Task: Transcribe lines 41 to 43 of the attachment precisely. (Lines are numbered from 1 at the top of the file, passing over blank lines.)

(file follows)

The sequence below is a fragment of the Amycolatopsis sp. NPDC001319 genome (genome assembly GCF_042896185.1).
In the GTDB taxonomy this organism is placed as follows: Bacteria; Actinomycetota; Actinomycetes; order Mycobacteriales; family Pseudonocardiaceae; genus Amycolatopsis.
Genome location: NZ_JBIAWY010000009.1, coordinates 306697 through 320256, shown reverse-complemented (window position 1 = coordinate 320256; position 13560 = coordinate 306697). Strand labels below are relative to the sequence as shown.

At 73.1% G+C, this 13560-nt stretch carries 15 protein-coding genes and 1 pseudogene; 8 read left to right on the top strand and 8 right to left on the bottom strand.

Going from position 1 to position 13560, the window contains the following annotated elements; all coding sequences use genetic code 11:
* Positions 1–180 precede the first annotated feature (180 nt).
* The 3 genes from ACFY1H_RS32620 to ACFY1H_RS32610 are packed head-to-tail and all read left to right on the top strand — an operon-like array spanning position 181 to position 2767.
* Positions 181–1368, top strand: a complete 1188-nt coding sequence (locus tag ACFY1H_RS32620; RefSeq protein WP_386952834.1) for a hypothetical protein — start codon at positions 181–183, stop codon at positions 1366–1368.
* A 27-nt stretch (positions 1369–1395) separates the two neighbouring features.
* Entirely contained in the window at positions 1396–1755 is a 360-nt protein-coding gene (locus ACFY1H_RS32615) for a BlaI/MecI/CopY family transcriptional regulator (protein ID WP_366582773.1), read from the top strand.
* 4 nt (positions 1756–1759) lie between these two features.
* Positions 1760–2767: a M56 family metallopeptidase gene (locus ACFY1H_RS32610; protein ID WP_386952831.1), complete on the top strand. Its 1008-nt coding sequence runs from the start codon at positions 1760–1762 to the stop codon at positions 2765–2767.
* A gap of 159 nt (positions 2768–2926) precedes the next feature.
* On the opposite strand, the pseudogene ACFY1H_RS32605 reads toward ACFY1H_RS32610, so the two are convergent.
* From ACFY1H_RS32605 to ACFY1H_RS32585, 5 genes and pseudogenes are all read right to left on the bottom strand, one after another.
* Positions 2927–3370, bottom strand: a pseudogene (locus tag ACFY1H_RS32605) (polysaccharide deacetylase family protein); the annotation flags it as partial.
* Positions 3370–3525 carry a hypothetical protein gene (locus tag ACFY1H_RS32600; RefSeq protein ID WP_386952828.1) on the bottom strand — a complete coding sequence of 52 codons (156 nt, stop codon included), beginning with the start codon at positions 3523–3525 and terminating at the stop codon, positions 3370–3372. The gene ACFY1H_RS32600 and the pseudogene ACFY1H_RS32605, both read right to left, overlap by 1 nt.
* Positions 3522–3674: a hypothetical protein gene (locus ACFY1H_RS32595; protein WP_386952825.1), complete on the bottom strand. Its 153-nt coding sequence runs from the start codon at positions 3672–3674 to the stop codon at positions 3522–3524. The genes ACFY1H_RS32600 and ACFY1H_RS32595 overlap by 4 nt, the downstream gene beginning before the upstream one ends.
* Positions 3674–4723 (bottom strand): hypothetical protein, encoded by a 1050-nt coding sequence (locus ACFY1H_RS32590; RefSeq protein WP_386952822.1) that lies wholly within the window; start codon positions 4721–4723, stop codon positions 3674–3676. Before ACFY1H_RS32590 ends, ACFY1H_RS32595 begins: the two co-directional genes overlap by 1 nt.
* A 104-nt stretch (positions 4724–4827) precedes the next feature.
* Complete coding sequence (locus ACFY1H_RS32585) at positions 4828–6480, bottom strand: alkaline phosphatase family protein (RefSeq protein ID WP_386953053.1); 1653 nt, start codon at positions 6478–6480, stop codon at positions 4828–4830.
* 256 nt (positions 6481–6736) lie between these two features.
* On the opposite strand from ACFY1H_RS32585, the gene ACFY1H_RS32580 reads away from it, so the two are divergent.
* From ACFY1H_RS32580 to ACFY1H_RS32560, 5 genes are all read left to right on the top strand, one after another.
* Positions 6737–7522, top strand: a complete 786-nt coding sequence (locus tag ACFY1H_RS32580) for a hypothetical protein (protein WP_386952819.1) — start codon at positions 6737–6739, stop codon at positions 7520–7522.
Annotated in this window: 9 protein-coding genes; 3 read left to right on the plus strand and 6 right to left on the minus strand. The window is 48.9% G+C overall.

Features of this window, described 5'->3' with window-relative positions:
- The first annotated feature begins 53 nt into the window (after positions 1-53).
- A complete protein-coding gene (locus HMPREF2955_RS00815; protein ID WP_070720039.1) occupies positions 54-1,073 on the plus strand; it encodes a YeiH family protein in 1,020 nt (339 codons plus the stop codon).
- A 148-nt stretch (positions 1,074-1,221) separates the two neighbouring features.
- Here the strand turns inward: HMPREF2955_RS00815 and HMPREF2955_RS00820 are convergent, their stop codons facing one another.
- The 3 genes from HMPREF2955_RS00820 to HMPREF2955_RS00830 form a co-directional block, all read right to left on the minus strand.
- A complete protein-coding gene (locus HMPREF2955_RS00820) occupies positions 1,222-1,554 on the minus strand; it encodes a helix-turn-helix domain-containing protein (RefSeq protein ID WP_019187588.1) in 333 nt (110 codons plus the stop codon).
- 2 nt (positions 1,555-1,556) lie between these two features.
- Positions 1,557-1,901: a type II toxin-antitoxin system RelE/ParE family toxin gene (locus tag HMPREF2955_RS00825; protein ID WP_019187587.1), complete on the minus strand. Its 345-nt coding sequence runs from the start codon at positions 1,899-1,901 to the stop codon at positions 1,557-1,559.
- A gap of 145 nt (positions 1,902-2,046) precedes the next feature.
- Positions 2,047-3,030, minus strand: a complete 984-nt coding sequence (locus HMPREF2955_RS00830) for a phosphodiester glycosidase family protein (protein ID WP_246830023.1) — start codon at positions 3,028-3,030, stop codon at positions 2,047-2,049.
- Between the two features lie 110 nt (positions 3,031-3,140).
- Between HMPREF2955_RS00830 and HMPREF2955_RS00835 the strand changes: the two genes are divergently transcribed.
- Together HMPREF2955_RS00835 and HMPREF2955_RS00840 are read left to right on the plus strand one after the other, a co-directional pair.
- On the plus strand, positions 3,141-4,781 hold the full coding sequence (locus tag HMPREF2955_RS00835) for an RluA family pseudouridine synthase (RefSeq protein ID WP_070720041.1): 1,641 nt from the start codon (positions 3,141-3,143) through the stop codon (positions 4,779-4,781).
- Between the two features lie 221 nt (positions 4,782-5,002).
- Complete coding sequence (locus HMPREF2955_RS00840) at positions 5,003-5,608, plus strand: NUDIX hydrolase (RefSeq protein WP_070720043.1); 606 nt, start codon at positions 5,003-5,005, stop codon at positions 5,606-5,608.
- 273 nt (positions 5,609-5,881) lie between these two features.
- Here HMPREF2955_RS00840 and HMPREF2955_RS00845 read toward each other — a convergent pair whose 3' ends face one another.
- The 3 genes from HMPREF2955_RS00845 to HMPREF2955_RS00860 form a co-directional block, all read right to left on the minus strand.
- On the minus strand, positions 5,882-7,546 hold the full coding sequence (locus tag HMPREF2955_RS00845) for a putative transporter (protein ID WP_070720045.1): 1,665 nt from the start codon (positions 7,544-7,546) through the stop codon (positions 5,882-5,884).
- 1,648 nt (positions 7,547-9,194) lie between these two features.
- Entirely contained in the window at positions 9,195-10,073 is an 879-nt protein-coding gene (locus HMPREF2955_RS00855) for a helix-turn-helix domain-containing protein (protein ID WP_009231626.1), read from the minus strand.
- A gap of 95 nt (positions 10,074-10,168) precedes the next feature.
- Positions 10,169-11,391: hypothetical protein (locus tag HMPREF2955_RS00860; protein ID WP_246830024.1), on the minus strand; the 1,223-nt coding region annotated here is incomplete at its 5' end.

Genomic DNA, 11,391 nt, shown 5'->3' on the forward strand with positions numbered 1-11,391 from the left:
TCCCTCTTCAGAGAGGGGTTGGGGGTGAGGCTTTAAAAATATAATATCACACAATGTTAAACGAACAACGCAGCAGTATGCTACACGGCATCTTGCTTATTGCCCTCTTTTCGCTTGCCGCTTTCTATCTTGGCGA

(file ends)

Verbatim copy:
- On the plus strand, positions 3,141-4,781 hold the full coding sequence (locus tag HMPREF2955_RS00835) for an RluA family pseudouridine synthase (RefSeq protein ID WP_070720041.1): 1,641 nt from the start codon (positions 3,141-3,143) through the stop codon (positions 4,779-4,781).
- Between the two features lie 221 nt (positions 4,782-5,002).
- Complete coding sequence (locus HMPREF2955_RS00840) at positions 5,003-5,608, plus strand: NUDIX hydrolase (RefSeq protein WP_070720043.1); 606 nt, start codon at positions 5,003-5,005, stop codon at positions 5,606-5,608.